Ted Tinling, tennis fashion designer

Wimbledon Museum: Serena Williams

The Wimbledon Museum features a Fashion zone: from long white skirts and flannel trousers through frilly knickers to the contemporary style of Serena and Venus Williams. A full section is dedicated to Ted Tinling, tennis most famous fashion designer.

Wimbledon Museum: Ted Tinling

Extract from Chris Gorringe‘s book Holding Court :

“Born in 1910, Ted did practically every job there was in tennis, although bizarrely will be best known for a pair of lace pants. As a teenager he used to go to the French Riviera in the winter, for reasons of ill-health. While there, he umpired matches and soon shot to prominence as Suzanne Lenglen‘s favourite umpire. Although he never told me his history, he was a good tennis player himself, taking part in tournaments while in the south of France.

He became a master of ceremonies at Wimbledon, escorting the players onto court for their matches. During the war, he went off to the intelligence service, and returned to find himself horrified at the state of women’s tennis. Their attire that is. So appalled was he at the functional outfits worn by the 1940s champions Louise Brough and Margaret Osbourne that he set about designing prettier, more fashionable items.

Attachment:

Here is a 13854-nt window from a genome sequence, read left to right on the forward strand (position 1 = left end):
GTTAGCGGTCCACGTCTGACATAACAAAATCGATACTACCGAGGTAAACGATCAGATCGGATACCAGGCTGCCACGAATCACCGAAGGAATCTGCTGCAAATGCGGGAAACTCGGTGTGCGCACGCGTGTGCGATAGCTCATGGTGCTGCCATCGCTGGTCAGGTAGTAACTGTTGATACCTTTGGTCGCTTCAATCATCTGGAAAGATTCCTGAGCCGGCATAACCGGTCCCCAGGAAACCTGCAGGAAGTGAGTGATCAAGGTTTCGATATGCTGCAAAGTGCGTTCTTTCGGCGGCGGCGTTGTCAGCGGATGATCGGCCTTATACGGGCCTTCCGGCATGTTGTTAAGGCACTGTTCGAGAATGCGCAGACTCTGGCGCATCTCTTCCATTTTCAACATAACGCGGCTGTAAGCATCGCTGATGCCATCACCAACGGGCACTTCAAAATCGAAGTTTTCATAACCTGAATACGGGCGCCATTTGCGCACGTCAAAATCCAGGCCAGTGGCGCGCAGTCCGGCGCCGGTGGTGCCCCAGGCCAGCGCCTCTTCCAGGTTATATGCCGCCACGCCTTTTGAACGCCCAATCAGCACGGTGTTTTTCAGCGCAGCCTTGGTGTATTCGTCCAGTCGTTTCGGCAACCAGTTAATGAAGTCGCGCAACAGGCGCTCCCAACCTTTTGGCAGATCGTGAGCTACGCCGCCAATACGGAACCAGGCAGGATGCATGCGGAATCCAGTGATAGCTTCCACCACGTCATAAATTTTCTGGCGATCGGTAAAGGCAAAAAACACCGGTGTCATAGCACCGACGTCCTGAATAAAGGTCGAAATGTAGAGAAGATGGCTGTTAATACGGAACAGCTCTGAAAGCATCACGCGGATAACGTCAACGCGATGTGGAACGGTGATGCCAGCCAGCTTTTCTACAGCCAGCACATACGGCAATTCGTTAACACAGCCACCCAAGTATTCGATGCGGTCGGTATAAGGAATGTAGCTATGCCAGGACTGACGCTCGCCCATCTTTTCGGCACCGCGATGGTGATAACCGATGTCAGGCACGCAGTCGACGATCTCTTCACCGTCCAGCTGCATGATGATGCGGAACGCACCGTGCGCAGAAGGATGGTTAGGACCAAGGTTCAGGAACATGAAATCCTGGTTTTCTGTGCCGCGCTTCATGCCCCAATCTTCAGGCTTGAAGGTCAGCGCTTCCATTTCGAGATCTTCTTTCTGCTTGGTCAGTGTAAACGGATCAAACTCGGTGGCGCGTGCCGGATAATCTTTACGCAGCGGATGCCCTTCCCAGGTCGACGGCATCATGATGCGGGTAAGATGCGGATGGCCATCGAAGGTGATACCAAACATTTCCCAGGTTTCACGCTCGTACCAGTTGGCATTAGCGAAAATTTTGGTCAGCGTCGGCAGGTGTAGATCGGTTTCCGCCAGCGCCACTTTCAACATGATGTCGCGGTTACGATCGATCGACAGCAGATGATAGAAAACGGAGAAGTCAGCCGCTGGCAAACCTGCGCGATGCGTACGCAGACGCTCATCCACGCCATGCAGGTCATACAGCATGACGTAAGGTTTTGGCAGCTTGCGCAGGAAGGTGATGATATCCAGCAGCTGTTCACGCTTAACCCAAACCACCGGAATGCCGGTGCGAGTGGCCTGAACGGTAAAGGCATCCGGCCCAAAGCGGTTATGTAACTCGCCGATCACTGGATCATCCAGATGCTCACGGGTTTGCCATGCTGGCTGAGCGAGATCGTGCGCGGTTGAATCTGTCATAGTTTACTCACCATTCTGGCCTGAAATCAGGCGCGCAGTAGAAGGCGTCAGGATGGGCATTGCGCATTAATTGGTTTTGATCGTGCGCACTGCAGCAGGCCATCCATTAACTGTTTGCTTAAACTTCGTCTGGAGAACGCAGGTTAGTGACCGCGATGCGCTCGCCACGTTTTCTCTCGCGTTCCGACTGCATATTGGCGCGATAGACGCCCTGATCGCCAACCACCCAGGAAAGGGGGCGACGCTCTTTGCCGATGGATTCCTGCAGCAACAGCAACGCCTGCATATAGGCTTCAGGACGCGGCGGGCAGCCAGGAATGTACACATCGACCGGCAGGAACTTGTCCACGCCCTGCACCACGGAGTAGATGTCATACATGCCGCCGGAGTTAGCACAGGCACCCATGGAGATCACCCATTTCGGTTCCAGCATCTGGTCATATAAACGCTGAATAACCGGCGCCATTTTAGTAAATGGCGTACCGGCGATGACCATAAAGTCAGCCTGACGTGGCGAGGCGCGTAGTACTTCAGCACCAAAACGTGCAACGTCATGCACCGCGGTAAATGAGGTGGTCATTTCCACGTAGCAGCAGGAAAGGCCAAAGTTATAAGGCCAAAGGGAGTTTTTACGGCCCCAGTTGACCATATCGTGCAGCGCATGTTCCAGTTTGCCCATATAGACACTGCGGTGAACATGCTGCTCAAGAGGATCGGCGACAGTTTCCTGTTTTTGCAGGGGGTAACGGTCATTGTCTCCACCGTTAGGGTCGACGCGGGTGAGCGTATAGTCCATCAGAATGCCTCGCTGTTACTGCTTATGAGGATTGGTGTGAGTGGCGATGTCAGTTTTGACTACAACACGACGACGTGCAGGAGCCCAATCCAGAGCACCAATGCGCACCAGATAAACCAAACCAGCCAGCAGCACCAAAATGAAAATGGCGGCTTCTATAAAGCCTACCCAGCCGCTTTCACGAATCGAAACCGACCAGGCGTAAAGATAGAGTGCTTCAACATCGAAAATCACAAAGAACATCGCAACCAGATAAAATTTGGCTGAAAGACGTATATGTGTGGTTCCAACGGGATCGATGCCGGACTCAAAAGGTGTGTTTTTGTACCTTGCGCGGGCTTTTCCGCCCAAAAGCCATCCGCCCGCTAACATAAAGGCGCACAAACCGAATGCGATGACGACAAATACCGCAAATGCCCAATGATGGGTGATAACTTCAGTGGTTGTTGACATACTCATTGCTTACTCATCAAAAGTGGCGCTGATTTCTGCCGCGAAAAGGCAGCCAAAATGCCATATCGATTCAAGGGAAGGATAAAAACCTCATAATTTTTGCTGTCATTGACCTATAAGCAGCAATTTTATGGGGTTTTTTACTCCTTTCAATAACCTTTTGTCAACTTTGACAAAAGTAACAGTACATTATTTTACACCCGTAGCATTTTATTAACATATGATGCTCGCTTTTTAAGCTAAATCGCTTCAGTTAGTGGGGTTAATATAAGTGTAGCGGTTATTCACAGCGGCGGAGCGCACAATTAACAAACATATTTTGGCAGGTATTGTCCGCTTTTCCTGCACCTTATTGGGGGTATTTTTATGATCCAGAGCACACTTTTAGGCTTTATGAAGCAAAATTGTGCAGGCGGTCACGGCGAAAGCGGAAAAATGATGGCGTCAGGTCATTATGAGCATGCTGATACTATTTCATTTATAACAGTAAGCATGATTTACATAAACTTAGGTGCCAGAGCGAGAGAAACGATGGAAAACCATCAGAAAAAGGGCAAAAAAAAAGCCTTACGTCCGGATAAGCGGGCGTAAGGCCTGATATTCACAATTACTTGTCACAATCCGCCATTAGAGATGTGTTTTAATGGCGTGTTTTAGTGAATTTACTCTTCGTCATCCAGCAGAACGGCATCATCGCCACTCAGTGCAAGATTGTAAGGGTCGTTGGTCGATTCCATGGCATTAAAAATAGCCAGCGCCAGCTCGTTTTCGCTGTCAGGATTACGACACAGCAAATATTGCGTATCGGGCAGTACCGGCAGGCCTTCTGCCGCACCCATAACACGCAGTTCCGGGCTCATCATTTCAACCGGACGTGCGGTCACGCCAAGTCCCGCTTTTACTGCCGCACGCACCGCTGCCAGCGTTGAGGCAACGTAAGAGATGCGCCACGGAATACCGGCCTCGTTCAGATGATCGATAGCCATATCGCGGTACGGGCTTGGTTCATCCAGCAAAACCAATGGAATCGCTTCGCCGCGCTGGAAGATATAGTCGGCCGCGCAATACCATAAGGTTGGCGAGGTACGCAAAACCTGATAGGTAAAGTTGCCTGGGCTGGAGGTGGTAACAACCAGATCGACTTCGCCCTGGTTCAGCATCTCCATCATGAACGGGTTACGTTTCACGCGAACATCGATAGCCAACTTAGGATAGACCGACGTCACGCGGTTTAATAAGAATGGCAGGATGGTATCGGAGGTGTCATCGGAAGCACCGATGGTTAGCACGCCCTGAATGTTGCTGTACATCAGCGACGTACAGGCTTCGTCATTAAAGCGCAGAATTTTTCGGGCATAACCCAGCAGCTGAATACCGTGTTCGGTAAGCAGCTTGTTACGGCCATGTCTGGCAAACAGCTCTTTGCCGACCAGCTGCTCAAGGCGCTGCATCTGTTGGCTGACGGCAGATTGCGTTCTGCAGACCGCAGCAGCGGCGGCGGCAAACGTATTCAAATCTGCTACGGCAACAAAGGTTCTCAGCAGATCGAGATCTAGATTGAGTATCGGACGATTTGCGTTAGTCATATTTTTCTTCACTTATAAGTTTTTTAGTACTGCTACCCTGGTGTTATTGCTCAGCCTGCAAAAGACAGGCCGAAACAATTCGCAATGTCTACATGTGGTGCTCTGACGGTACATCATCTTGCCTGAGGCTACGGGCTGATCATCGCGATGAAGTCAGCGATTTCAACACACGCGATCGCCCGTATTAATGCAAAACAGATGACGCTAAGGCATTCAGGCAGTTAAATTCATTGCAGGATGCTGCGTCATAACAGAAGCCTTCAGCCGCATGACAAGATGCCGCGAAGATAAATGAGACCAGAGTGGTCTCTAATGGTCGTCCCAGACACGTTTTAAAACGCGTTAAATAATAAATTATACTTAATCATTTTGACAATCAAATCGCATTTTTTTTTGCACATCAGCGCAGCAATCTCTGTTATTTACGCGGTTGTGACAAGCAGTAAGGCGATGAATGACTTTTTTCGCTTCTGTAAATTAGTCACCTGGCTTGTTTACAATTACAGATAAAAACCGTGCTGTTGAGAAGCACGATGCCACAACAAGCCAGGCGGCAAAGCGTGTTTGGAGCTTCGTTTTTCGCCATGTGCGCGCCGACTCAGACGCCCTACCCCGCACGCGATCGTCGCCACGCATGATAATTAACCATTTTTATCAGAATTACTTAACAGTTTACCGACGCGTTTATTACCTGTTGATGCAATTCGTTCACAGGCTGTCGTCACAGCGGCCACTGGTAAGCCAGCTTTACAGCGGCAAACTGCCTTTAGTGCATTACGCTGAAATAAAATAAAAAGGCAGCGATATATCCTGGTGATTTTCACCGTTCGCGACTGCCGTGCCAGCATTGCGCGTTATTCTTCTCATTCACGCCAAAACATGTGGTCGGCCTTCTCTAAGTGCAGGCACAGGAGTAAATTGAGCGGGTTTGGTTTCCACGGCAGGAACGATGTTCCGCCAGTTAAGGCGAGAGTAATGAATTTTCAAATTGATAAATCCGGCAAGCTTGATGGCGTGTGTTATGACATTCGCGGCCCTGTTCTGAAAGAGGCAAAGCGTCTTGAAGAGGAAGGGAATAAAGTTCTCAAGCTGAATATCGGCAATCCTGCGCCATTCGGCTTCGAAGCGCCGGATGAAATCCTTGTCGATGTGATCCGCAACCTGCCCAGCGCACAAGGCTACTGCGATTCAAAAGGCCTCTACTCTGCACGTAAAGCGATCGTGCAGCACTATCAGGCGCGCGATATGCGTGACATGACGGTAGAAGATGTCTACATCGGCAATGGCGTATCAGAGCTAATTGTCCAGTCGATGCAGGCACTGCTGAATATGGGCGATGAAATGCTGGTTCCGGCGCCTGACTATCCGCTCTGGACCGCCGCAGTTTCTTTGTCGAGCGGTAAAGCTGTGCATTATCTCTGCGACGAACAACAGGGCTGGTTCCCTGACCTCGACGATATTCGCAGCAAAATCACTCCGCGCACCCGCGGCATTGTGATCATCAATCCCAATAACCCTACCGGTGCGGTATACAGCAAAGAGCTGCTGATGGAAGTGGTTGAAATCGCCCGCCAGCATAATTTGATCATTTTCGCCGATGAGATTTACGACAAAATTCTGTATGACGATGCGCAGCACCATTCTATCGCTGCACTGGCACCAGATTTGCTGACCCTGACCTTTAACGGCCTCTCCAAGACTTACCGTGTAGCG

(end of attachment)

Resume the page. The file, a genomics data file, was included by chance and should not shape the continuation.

However, the outfit that he made for Gussie Moran, which she wore in 1949, proved a step too far. The panties had half an inch of lace trim showing, and with the 84-year-old dowager Queen Mary due to attend, the All England Club committee went into a minor panic. She did not in fact attend, but the damage had been done, and Tinling was thrown into exile. He was not seen in Wimbledon for 20 years, which I think says more about the committee at the time than the pants. No pants can be that outrageous, although one committee member was said to have bellowed at Tinling:

You have put sin and vulgarity into tennis!

Pics of Gertrude ‘Gussie’ Moran (AP photo)



The furor ended his career as a master of ceremonies, but began it as a dress designer he created dresses for Maria Bueno, Billie Jean King and many other players, and was official designer to the Virginia Slims women’s circuit in the 70s.

When I met him, he was working for the Virginia Slims tour, as their chef de protocole. Given his close relationship with the female players, we asked him to be our player liaison officer, helping the Club in fostering better relations with the WTA in particular, but also players generally.
He would avise the chairman and me on how to handle certain situations. He helped us with equal prize money issues, and definitely helped calm a few ruffled feathers on both sides. The fact that we never had a WTA strike or boycott at Wimbledon was a great part down to him.

He died in 1990, having said that he would leave his body to medical science.”

Pics of outfits designed by Ted Tinling:

Wimbledon Museum: Ted Tinling

Wimbledon Museum: Ted Tinling

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